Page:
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Schools encouraging fans to push providers to carry ACC Network

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There are fewer than 100 days until the launch of the linear ACC Network.

After years of planning, as well as investments in production infrastructure by Florida State and the ACC schools, the push is on for a successful debut.

The ACC and its schools are already going into the hurry-up offense, pushing fans to call their cable companies and satellite providers to demand that they carry the ACC Network.

“Everybody is just beaming and excited about the ACC network,” FSU women’s basketball coach Sue Semrau said. “I think that’s really important that if people want to see the ACC network we need to make sure we let the providers know.”

The ACC Network will launch on Aug. 22 on satellite provider DirecTV as well as nationwide streaming services like Hulu Live and PlayStationVue. Carriage agreements have also been made with a number of smaller cable companies but absent are deals with Comcast, Charter and others.

What is being done to help leverage a deal? Content is always king and the ACC is scheduling good football games on the new network, which will likely prompt fans to contact their providers.

Defending national champion Clemson will play its season opener at home against Georgia Tech on Aug. 29. Florida State, which is often a ratings winner for ESPN, will play its home opener against ULM on Sept. 7 and ACC opener at Virginia on Sept. 14 on the new network. There will be at least three games on the ACC Network in the first three weekends of the season.

The ACC Network will carry 14 football games in September and there are plans for 40 games in the 2019 season to air on the channel. More than 150 men’s and women’s basketball games will air in the winter on the ACC Network. There’s plenty of good inventory, from the more than 200 regular-season games across Olympics sports to some conference tournaments and likely regionals or Super Regionals for baseball and softball in 2020.

But what if your provider hasn’t made a deal to carry the ACC Network? FSU and other schools are urging fans to contact their cable company or satellite provider to demand that they carry the ACC Network (fans can go to getACCN.com to see if their provider carries the channel).

“We want our fans to know that they need to take action right now – today – and let their cable providers know that they want the ACC Network,” Coburn told Seminoles.com. “We have been talking about the importance and impact of the ACC Network for several years now in helping to level the playing field with what other conferences receive. Not only is it beneficial in terms of the tremendous exposure for all our sports, but the resources it will provide are critical for FSU and every other ACC school to remain competitive at the highest level.”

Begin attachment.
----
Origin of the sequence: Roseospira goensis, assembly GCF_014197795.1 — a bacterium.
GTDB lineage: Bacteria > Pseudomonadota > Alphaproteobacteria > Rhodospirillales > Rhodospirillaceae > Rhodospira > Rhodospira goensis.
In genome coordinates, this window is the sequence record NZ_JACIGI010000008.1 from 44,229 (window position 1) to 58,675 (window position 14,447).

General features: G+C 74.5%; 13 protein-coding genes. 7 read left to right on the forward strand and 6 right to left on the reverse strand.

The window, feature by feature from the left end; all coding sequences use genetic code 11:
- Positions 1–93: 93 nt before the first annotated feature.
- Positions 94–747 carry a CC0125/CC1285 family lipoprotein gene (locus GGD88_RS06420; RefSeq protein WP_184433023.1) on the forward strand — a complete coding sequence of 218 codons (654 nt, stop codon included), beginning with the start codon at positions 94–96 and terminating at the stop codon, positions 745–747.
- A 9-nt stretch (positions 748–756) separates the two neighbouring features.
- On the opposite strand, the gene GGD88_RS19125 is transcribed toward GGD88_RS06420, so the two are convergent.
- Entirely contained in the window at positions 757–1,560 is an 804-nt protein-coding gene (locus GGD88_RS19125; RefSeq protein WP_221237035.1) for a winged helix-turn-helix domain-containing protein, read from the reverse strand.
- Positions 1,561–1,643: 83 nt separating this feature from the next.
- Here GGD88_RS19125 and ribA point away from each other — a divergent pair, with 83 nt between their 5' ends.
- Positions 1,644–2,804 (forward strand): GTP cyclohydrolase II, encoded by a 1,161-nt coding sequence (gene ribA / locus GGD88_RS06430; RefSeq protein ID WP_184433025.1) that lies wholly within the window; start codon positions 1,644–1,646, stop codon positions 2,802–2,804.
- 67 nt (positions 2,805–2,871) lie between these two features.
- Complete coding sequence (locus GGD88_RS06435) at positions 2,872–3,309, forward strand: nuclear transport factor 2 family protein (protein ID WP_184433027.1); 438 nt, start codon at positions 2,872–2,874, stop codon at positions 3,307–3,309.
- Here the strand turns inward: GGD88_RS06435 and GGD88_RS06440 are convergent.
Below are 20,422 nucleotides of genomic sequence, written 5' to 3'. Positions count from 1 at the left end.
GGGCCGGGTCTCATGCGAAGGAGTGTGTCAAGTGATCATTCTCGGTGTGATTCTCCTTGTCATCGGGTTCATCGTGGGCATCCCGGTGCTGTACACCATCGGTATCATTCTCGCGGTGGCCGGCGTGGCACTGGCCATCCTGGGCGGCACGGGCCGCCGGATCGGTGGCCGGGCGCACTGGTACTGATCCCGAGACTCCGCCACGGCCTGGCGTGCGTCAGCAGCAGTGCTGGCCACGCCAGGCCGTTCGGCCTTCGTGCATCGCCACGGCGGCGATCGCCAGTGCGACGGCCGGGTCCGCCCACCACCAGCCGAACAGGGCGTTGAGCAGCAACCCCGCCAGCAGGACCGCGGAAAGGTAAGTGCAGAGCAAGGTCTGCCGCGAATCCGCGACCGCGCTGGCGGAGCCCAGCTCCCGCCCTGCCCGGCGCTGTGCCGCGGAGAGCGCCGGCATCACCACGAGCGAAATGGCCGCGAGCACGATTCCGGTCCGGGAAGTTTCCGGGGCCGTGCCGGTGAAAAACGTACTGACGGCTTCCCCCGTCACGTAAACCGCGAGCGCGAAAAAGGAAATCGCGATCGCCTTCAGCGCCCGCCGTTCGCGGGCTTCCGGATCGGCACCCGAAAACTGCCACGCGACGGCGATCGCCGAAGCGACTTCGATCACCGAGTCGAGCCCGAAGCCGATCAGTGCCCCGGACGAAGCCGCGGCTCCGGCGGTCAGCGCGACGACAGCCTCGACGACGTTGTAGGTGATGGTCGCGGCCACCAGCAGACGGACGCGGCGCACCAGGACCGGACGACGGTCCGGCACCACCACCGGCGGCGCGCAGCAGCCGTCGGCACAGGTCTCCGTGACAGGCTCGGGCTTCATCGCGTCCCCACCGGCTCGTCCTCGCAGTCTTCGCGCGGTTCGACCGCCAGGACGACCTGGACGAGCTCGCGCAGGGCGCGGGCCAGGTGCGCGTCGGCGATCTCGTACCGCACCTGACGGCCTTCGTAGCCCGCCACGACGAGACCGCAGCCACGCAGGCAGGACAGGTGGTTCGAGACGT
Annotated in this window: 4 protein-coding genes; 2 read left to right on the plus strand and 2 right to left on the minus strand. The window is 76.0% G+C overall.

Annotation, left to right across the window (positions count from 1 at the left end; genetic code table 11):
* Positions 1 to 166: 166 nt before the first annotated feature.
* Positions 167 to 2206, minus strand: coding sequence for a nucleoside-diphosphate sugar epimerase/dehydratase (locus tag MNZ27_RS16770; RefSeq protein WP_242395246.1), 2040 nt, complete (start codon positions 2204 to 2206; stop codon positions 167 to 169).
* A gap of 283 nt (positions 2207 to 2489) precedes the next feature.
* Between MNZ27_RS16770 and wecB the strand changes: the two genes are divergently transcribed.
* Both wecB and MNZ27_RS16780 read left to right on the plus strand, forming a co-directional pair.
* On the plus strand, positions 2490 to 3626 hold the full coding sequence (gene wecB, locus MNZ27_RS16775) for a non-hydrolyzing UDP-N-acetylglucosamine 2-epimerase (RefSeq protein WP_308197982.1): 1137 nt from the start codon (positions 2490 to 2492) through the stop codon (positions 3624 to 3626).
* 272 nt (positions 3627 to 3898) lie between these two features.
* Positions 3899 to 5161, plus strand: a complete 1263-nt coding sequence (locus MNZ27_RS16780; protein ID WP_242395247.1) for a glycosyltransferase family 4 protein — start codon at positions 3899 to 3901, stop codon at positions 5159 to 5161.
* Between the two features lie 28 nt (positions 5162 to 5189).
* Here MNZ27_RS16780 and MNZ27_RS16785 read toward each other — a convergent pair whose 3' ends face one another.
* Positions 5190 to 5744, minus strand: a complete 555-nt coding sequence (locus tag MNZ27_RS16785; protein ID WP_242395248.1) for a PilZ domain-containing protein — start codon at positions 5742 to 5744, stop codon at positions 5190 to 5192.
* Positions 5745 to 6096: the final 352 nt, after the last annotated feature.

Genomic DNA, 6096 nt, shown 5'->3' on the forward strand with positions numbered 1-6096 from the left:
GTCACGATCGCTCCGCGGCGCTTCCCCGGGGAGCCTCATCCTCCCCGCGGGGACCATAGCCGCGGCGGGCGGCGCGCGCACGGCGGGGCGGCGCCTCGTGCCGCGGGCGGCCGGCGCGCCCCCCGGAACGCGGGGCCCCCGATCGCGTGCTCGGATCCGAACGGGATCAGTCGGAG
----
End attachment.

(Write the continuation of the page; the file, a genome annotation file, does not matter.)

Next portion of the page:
ESPN has used this strategy before with success. When it helped launch the SEC Network in 2014, ESPN pushed a large number of college football games to Thursday and Saturday nights on the new channel. Fan bases around the SEC pushed hard for the channel, and the result has been widespread distribution both around that league’s footprint and the nation (as well as larger revenue checks to the SEC’s schools).

Other networks, such as those for the Big Ten and Pac-12, have had challenges. The Big Ten Network launched in 2007 and did not have deals with Comcast and other providers in a large number of cities within their geographic footprint. Jim Delany, then the Big Ten’s commissioner, took heat for putting football and basketball games on the league’s network but customers on cable providers chose other options so that they could watch their favorite teams. Comcast and many providers eventually relented and added the Big Ten Network.

Much has changed in the last 12 years. The interest in the SEC Network is one factor. But another critical factor is that people have so many TV options in 2019: cable, satellite and streaming services are all available. It’s likely that some fans will weigh cutting the cord with a cable company or Dish TV and move to an option that will carry the ACC Network.

“I remember when the Pac-12 network launched and how big a deal that was,” said Semrau, who is a Seattle native who graduated from UC San Diego. “They weren’t able to get the providers that they needed. But I think we have enough behind us at the ACC to get that done.”

Many of these negotiations between ESPN and providers go down to the wire. It’s likely more deals will be made over the summer and some could even go into football season.

Even with more than three months until the ACC Network goes live, the push has already begun to make sure fans can watch their favorite teams.

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